Spiritual Warfare and Libertarianism

I’m trucking right along in my quest to argue for the Biblical support of Libertarianism. This is a tricky task. I said in my introductory post that I often find myself starting and being unable to accomplish the task. Many of you would want to quickly jump in and say, “Well that’s because you can’t!” Unfortunately, you’re wrong. It’s not because I can’t. It’s because it’s a complex issue and I can’t just simply slap a quick couple of chapter and verses on it as proof texts. There are no verses in the Bible in which we were told to vote Republican, Democrat, Green, Libertarian or otherwise. The Bible is not a political manifesto or text book. This is for two reasons.

The most proximate reason is that the political system of our day didn’t exist back in that day. But that’s a tricky thing to say. It almost implies that the Bible can be outdated and irrelevant for our time. I don’t believe that to be the case. Nevertheless, it is true that some of the cultural language and such of the Bible need to be carefully understood and translated to our modern context in order to understand how its truths apply to us today.

But the more important reason that the Bible does not speak directly to politics is because that is not the purpose for which it was written. The Bible is not concerned with politics or civil government. Yes it speaks to it in part because, while God’s people are not citizens of this world, we still exist in it and will come in contact with civil government so we must know how to interact with civil government. This is where Romans 13 comes in. I plan to discuss Romans 13 in a later post.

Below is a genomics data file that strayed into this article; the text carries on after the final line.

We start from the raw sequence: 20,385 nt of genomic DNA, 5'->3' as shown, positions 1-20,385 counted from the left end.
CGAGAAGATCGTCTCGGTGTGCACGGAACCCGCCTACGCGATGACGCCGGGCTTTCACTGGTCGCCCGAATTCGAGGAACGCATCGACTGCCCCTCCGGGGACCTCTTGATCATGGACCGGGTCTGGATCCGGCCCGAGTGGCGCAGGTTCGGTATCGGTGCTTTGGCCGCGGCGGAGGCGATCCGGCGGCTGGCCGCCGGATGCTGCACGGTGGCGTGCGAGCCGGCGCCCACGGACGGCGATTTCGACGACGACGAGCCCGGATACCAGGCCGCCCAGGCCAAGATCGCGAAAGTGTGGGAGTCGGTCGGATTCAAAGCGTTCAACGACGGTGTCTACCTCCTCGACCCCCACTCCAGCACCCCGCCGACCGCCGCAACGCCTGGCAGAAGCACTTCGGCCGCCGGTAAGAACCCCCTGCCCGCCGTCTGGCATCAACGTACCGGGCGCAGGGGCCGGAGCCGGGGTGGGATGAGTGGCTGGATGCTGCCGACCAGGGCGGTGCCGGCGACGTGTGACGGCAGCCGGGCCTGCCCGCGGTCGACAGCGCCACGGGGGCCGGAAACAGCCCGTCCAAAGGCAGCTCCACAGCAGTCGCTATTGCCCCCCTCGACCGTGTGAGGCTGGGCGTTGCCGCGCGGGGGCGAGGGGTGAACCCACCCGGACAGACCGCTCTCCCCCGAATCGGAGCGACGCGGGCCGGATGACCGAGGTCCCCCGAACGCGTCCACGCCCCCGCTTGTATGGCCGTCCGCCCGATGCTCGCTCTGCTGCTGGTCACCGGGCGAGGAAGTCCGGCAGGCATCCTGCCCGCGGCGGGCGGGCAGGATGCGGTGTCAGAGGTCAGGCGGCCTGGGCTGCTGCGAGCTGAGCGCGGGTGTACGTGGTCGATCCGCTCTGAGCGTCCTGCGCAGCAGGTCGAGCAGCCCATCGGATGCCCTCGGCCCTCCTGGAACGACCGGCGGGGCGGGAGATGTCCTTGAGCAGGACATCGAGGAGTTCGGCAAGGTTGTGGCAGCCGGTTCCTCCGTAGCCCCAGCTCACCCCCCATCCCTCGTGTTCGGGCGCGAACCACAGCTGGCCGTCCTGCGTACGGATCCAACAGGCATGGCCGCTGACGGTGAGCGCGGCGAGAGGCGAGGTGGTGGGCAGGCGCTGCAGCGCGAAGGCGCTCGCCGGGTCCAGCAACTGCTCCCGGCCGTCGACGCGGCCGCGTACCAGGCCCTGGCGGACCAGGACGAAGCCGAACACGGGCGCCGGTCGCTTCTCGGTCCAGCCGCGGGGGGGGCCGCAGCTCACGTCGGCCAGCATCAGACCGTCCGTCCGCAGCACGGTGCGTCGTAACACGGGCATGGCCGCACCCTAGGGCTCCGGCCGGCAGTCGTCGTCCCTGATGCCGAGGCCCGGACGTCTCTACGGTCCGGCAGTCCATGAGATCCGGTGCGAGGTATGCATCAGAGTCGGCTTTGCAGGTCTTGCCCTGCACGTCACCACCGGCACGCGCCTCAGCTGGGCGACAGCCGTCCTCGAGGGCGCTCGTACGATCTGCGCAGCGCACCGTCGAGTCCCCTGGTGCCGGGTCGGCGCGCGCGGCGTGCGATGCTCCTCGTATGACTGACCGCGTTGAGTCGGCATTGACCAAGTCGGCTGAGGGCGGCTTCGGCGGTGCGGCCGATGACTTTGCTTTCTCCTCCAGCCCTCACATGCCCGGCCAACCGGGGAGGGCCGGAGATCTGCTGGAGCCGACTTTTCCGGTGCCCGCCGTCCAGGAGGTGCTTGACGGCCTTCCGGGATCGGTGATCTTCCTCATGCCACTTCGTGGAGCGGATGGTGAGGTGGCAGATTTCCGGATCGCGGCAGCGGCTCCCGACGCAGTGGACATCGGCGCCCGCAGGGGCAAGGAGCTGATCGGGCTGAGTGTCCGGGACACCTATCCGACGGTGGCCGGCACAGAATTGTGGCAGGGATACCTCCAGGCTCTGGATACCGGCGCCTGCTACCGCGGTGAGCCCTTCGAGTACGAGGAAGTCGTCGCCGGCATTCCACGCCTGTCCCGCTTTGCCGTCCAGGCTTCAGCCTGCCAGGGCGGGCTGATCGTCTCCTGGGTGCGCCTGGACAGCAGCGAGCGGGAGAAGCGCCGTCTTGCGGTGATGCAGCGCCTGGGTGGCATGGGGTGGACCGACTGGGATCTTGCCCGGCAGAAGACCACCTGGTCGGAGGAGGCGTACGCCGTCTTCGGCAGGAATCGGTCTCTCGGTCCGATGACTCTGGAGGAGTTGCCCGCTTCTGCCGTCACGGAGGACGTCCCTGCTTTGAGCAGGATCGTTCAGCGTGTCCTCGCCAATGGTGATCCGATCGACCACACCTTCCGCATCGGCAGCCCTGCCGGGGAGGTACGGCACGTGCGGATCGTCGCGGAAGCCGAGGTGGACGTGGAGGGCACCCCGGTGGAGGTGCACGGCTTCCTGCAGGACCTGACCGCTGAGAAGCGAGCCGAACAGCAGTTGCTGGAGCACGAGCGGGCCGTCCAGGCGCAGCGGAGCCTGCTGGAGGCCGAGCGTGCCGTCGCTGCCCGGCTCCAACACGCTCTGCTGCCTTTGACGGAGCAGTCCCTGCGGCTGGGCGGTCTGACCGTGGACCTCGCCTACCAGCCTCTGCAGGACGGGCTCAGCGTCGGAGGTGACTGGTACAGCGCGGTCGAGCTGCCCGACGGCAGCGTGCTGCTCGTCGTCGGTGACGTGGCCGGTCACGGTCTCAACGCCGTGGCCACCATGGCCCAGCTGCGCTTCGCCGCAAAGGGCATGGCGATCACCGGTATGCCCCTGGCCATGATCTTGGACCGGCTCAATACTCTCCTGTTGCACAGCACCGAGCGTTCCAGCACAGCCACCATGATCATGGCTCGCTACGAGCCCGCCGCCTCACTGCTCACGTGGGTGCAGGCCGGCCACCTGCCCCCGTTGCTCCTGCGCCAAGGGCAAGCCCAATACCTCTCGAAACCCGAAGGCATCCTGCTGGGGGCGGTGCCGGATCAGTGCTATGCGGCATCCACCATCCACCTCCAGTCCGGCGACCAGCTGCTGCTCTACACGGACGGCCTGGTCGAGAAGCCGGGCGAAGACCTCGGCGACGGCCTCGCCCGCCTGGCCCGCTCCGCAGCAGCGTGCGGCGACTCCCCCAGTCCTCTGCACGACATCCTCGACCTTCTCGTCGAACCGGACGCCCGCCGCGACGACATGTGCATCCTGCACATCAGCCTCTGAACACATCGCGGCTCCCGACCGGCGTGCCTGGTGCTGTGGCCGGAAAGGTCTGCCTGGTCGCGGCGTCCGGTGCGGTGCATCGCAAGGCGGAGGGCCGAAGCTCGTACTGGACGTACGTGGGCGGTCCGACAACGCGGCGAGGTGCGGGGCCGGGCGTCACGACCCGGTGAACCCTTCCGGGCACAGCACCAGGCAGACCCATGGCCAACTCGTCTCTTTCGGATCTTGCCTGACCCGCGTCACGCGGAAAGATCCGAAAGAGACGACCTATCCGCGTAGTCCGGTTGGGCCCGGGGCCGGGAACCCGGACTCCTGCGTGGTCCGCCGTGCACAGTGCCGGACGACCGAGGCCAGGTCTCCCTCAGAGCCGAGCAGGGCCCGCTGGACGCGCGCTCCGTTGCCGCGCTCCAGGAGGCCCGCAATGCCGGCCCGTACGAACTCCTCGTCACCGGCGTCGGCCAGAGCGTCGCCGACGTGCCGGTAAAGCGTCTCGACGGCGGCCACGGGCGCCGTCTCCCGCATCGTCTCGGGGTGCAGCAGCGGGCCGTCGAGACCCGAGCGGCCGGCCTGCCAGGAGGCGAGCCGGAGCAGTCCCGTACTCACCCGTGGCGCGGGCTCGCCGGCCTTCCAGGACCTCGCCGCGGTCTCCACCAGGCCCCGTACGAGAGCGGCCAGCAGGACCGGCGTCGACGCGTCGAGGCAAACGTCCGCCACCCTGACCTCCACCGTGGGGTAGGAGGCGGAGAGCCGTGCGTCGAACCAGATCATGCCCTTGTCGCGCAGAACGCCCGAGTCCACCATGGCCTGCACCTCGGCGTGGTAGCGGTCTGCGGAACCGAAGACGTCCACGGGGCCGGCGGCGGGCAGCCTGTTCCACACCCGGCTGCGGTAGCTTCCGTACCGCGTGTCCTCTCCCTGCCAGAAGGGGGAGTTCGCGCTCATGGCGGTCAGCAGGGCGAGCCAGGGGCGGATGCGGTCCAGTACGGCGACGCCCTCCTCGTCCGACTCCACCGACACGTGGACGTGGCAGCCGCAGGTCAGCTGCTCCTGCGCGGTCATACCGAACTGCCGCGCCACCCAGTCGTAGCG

Whatever the reasons, we find ourselves in a situation in which the Bible doesn’t spell out explicitly for us what political philosophy we should espouse. Therefore we are left to our own convictions based on which political philosophy most closely matches what the Scriptures teach in terms of how we should honor Christ. In my judgment, it has less to do with what is objectively right and wrong, and has more to do with what our relationship to the world should be. My previous post was an attempt to lay out why I believe that Legislating Morality is not Christ honoring. But I still need to articulate why I believe positively that Libertarianism is at least the most Christ honoring of the political systems that exist within our culture.

So I will continue to try to explain these things.

For our struggle is not against flesh and blood, but against the rulers, against the authorities, against the powers of this dark world and against the spiritual forces of evil in the heavenly realms.
Ephesians 6:12 (NIV)

What does it mean that our struggle is not against flesh and blood? Two things mainly. It means that we are in a struggle. This is an undeniable reality. We follow the One who came to destroy the works of the devil who is the prince of the power of the air, the lord of this age. Thus, we are in a struggle with the world.

But there’s more to it than that. The fact that our struggle is not against flesh and blood means simply that our struggle is not against flesh and blood. Our struggle is not against people! It is a spiritual battle that is waged in the hearts of man. We are at war in this world. We are at war with the ruler of this world. We are at war with the system of the world, the worldly philosophies and the patterns of sin at work in our culture. But we are not at war with the people of this world.

The battles of this war are pitched in the hearts of men. The first front is in our own hearts and the hearts of each one in the church. Then it is waged in the hearts of the world. The battle is over belief. We fight by being on the defense against the attacks the enemy sends at us in our own hearts (temptations to sin and unbelief) and by sharing the gospel with our neighbors.